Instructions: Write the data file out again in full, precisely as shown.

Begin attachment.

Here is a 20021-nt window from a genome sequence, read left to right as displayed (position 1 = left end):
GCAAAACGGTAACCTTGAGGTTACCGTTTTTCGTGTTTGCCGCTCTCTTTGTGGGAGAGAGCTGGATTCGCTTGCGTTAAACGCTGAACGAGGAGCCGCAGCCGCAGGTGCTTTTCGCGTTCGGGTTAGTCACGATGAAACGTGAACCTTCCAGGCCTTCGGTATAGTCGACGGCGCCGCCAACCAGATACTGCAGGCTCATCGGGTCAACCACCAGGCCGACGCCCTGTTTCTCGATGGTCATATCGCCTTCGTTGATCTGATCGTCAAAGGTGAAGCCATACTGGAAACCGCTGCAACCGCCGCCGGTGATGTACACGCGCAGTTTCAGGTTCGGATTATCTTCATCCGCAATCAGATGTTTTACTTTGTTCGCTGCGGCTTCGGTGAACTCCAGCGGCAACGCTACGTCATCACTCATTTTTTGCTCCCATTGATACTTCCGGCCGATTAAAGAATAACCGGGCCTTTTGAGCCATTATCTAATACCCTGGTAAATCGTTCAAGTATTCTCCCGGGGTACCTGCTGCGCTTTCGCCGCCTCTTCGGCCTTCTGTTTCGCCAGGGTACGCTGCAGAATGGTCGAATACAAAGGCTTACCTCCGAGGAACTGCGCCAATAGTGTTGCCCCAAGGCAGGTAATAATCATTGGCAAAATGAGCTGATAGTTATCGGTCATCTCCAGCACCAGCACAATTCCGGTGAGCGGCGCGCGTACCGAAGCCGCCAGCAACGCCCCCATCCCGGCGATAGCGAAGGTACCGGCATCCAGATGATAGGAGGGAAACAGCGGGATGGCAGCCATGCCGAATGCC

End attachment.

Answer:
Here is a 20021-nt window from a genome sequence, read left to right as displayed (position 1 = left end):
GCAAAACGGTAACCTTGAGGTTACCGTTTTTCGTGTTTGCCGCTCTCTTTGTGGGAGAGAGCTGGATTCGCTTGCGTTAAACGCTGAACGAGGAGCCGCAGCCGCAGGTGCTTTTCGCGTTCGGGTTAGTCACGATGAAACGTGAACCTTCCAGGCCTTCGGTATAGTCGACGGCGCCGCCAACCAGATACTGCAGGCTCATCGGGTCAACCACCAGGCCGACGCCCTGTTTCTCGATGGTCATATCGCCTTCGTTGATCTGATCGTCAAAGGTGAAGCCATACTGGAAACCGCTGCAACCGCCGCCGGTGATGTACACGCGCAGTTTCAGGTTCGGATTATCTTCATCCGCAATCAGATGTTTTACTTTGTTCGCTGCGGCTTCGGTGAACTCCAGCGGCAACGCTACGTCATCACTCATTTTTTGCTCCCATTGATACTTCCGGCCGATTAAAGAATAACCGGGCCTTTTGAGCCATTATCTAATACCCTGGTAAATCGTTCAAGTATTCTCCCGGGGTACCTGCTGCGCTTTCGCCGCCTCTTCGGCCTTCTGTTTCGCCAGGGTACGCTGCAGAATGGTCGAATACAAAGGCTTACCTCCGAGGAACTGCGCCAATAGTGTTGCCCCAAGGCAGGTAATAATCATTGGCAAAATGAGCTGATAGTTATCGGTCATCTCCAGCACCAGCACAATTCCGGTGAGCGGCGCGCGTACCGAAGCCGCCAGCAACGCCCCCATCCCGGCGATAGCGAAGGTACCGGCATCCAGATGATAGGAGGGAAACAGCGGGATGGCAGCCATGCCGAATGCC